The Fair Housing Act Legally Protects ESAs

If you live in an apartment, condo, or other rental unit, there is at least one law that ensures that your ESA can live with you. The Fair Housing Act (FHA) is the most important law protecting individuals with disabilities in their domestic lives. For renters, the FHA prohibits discrimination against tenants and mandates that their ESA may live with them as long as they have a legitimate ESA letter

Can You Be Evicted with an Emotional Support Animal?

Unfortunately, there are still some instances in which your landlord can evict you over the presence or behavior of your ESA. While you can always appeal these decisions, certain situations can enable your landlord to bypass the FHA.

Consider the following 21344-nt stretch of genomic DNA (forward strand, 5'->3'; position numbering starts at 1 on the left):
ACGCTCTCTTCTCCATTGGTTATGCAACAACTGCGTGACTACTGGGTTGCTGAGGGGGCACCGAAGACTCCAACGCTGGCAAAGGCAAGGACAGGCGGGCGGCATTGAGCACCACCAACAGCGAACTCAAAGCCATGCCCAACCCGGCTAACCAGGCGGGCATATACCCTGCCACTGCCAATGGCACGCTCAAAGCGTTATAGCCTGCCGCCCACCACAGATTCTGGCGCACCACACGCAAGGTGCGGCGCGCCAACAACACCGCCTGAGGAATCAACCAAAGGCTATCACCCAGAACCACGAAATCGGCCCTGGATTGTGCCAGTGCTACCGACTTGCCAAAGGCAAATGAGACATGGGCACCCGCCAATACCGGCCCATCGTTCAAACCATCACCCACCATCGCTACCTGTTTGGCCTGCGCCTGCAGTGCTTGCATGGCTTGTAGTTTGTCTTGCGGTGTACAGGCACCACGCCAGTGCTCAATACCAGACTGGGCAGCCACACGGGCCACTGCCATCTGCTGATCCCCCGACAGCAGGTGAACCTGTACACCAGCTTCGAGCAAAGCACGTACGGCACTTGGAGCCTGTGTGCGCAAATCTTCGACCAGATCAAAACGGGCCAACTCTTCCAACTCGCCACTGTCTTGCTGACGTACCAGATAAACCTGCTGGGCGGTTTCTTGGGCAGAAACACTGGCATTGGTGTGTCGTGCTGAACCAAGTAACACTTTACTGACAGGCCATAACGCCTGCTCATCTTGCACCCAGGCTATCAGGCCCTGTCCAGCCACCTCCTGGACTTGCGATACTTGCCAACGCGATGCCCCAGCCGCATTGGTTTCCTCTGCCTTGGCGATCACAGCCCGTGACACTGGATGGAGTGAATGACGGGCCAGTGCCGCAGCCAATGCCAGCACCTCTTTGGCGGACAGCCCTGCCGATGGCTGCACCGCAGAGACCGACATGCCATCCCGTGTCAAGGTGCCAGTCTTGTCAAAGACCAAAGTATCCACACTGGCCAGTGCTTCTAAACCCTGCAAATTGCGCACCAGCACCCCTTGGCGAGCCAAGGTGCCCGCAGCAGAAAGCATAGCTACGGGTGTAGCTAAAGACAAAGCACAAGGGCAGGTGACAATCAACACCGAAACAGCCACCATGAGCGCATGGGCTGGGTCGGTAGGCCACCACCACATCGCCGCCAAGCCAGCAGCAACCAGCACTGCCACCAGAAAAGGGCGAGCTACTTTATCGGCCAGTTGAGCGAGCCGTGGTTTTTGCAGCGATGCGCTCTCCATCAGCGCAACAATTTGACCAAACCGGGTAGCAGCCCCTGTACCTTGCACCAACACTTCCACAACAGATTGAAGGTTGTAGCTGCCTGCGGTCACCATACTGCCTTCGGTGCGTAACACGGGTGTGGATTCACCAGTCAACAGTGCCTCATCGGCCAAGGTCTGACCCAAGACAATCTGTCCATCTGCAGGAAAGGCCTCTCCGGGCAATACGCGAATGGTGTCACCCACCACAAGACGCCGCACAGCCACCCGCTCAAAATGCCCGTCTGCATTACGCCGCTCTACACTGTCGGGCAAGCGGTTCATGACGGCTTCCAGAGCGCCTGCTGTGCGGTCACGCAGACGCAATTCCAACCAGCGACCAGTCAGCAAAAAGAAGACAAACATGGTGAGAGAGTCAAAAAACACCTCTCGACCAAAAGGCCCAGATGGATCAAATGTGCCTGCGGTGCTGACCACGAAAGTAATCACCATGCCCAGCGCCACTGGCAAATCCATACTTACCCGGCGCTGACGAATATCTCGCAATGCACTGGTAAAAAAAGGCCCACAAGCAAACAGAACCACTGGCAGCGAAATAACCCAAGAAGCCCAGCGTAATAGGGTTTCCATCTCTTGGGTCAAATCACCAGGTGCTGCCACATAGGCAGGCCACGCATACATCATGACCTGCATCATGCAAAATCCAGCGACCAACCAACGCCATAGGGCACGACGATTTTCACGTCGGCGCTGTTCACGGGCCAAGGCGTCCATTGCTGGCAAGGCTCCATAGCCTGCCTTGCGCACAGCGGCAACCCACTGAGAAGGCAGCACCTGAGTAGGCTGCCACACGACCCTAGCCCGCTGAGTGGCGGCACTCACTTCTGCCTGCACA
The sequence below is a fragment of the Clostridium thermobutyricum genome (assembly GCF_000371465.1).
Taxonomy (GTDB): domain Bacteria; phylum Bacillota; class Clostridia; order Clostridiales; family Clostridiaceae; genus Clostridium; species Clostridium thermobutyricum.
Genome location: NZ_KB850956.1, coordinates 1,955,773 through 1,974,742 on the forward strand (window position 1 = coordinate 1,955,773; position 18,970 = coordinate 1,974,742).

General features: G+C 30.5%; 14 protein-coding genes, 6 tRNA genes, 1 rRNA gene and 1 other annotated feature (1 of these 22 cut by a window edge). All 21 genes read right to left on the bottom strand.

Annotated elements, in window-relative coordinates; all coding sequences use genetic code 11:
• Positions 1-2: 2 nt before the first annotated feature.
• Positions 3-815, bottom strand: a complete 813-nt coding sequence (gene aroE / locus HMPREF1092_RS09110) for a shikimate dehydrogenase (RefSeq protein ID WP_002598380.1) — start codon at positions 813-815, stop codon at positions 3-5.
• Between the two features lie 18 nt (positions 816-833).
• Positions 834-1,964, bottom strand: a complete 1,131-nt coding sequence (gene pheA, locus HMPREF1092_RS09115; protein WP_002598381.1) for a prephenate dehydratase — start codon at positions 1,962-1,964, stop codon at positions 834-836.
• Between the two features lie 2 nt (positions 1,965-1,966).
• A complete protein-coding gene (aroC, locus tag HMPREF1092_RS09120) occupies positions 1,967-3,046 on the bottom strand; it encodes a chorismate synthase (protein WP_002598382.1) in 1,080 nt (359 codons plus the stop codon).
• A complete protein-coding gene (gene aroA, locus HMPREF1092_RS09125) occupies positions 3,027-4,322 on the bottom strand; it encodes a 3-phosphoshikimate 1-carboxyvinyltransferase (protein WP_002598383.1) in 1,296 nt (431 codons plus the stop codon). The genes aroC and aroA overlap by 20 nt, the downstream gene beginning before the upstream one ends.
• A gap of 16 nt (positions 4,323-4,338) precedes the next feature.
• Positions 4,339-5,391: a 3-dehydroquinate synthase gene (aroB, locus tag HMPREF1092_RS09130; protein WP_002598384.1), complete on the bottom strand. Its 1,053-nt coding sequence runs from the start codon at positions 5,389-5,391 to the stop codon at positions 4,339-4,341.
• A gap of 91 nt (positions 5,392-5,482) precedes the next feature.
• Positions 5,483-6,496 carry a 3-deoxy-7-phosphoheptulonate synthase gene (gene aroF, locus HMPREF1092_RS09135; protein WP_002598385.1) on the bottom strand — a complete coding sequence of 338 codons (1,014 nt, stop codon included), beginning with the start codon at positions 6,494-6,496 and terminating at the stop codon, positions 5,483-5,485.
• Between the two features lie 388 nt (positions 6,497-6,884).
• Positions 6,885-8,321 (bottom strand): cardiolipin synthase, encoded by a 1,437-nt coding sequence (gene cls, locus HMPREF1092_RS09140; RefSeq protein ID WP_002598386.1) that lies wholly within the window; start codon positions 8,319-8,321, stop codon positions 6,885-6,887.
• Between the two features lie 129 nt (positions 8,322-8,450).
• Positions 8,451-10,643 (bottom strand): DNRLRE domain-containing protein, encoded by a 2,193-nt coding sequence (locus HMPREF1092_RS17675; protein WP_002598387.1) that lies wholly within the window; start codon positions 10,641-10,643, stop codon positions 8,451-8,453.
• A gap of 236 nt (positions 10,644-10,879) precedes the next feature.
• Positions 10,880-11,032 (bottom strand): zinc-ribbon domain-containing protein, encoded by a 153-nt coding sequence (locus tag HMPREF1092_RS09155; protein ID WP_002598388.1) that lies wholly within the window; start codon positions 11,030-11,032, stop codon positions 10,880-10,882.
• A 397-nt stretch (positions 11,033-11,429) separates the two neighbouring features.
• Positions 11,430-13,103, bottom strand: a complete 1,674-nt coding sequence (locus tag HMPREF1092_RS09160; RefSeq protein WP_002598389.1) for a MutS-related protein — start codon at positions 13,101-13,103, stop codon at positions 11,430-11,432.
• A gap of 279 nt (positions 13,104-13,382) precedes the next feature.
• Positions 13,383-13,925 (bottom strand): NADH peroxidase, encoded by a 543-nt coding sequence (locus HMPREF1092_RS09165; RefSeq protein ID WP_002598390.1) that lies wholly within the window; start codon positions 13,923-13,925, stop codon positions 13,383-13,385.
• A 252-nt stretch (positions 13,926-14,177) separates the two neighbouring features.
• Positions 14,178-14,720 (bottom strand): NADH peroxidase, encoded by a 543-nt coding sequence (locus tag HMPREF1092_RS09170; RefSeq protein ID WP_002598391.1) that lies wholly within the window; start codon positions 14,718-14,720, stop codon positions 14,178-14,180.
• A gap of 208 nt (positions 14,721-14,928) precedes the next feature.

When Can a Landlord Legally Deny an ESA?

Your landlord could evict you and your ESA for a few reasons. First, if your faithful assistant poses a threat or shows excessive signs of aggression toward your neighbors, you could be forced out of your home. You can also be evicted if the animal causes significant damage to the property, or if it is too large for the living space or complex. You can also be denied if you are found to have a fake ESA letter.

Landlords: How to Identify a Legitimate ESA

If you’re the owner or manager of a residential property, you will likely come face-to-face with a potential tenant who has an ESA letter and an animal they want to bring along. It’s crucial that you can easily discern the difference between an authentic ESA letter and a phony. Knowing and identifying the difference can save you and your tenant a world of headaches. 

Scrutinize the ESA Letter